Praise Reports


British Isles


Praise Reports

App is catching criminals

On 7 June 2018 we prayed for an awareness-raising phone app, commissioned by the CofE, to become a valuable part of intelligence gathering that combats an estimated 11,700+ people trapped in UK modern-day slavery – starting with car washes. To date, police have been alerted to 930 reports of potential modern-day slavery at car washes, thanks to the app. Users spotted potential signs of modern slavery or labour exploitation, which they marked off against the app checklist. Then they called the Modern Slavery Helpline anonymously to inform the authorities. Nottingham University said the application was downloaded 8,225 times during its first six months. Bishop Alastair Redfern said, ‘This research shows that the Safe Car Wash app has made an excellent start towards mapping the extent of modern slavery and labour exploitation in hand car washes, and, crucially, raising public awareness of this issue’. See

Praise: God for the app’s success. May its use be extended to other potential areas. (Psalm 22:26)

Peter wins $1m: what he does next is beautiful

Franciscan friar Peter Tabichi, a science teacher in Kenya, won this year’s $1million Global Teacher Prize. Not only is Peter an excellent teacher, he also gives 80% of his earnings to deprived students living in a region of severe drought and famine. He teaches high-schoolers in a school with no library or laboratory, and only one computer with limited internet access. Many students are orphans or come from a single-parent home. Tabichi views his award as a big win for Africa and all teachers and students who struggle every day with so many challenges. He will not keep the money for himself, but will use it to improve his school and feed the poor. ‘I intend to give it back to society; I intend to come up with projects that will seek to solve the problems facing the school and the community.’

Praise: God for Peter’s servant heart, and for all that he has achieved and will achieve. (Isaiah 58:6)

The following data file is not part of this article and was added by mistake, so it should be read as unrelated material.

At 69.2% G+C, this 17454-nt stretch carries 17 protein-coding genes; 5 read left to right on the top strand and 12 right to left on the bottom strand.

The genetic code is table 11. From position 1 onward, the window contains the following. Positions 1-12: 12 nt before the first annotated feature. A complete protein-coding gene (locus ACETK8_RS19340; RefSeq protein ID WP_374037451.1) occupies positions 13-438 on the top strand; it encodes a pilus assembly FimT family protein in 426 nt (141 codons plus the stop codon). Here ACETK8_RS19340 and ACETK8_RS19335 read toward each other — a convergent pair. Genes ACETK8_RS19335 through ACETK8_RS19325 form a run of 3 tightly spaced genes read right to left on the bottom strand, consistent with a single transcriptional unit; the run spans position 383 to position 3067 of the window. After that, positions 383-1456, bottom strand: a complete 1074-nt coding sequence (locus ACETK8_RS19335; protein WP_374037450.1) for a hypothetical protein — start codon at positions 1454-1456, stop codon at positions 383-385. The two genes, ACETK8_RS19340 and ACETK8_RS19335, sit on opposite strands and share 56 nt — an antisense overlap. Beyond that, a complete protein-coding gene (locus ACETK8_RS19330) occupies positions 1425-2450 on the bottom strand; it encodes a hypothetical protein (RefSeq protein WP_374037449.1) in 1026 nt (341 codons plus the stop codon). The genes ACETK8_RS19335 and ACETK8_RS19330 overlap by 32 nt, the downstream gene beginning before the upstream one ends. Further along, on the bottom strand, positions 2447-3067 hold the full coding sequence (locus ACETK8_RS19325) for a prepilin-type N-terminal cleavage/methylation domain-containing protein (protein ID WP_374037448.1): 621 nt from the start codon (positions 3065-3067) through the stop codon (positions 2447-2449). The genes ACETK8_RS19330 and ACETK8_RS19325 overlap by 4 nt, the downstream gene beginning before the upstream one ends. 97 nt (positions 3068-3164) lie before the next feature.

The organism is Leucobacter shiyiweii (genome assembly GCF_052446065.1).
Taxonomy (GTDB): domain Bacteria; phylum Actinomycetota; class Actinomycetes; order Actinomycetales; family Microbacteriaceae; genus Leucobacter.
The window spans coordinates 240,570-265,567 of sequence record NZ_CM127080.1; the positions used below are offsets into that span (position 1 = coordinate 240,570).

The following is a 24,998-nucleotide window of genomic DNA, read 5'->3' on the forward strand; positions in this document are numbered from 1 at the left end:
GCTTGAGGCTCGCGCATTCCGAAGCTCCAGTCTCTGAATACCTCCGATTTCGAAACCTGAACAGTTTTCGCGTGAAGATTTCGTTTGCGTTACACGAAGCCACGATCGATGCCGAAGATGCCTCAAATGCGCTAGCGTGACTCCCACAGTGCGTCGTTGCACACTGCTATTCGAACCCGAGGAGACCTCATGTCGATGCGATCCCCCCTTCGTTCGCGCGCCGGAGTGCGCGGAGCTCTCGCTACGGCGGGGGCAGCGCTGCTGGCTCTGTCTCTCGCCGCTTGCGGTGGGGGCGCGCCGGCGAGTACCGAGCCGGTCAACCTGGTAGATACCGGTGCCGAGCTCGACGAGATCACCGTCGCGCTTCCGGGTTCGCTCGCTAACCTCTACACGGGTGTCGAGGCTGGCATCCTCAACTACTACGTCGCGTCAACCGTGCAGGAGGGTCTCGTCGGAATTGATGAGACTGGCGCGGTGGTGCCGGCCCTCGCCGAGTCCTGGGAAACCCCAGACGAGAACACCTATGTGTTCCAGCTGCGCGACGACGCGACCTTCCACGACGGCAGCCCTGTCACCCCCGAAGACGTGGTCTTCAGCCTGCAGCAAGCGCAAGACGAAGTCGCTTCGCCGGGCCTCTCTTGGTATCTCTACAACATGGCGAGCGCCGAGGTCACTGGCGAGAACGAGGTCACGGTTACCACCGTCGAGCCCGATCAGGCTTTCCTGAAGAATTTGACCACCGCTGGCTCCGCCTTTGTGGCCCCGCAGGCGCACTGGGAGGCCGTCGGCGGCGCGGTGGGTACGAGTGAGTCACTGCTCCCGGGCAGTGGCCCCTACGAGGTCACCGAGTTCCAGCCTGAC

Praise Reports

Intercessor Focus: Brexit extension

Waves of prayer continue to rise for the governance of God’s Kingdom to be in Brexit debates and decisions. On 10 April the EU summit in Brussels pressed a restart button for a possible further six months of discussions. Pray for an effective Christian presence and influence in all UK deliberations; may gracious politicians be quick to listen and slow to anger. Pray for our leaders who know Christ to give wise explanations for their reasoning, so that God’s values are listened to, understood and adhered to by others. May the Christian groups in each of the political parties grow in influence, making many positive contributions in all future negotiations and decision-making. Pray for your constituency MP to cope with public office stress. May Christian MPs, peers, and staff be salt and light in the corridors of power, so that integrity, truth and compassion are interlaced through British politics.

Pray: for every decision made to be grounded in heaven’s wisdom. (Exodus 32:34a)

Passion plays

A thousand years ago, the Church realised how powerful drama could be in communicating gospel truths, and started a tradition of mystery plays, portraying the whole Bible story. Passion plays – focussing on Jesus’ suffering, death, and resurrection – evolved from these, often using many local community members and seeking to entertain and instruct audiences. This year there will be at least twelve such plays up and down the UK. There is a one-man version, in and around Southampton; at the other end of the scale are the Birmingham Passion Play, with a community cast of nearly 100, starting at the Bullring shopping centre, and the Good Friday performances in Trafalgar Square which might draw 20,000 spectators. Pray for all those taking part in these plays, and for those who are out and about – shopping, on a lunch break, tourists, business people – who might unexpectedly find themselves watching ‘the greatest story ever told’. For more information, see

Pray: for all who witness passion plays, whether intentionally or not, to be impacted powerfully by what they see and hear. Pray also for good weather for the ones taking place outdoors. (Hebrews 4:12a)

‘Standing Together’ against knife crime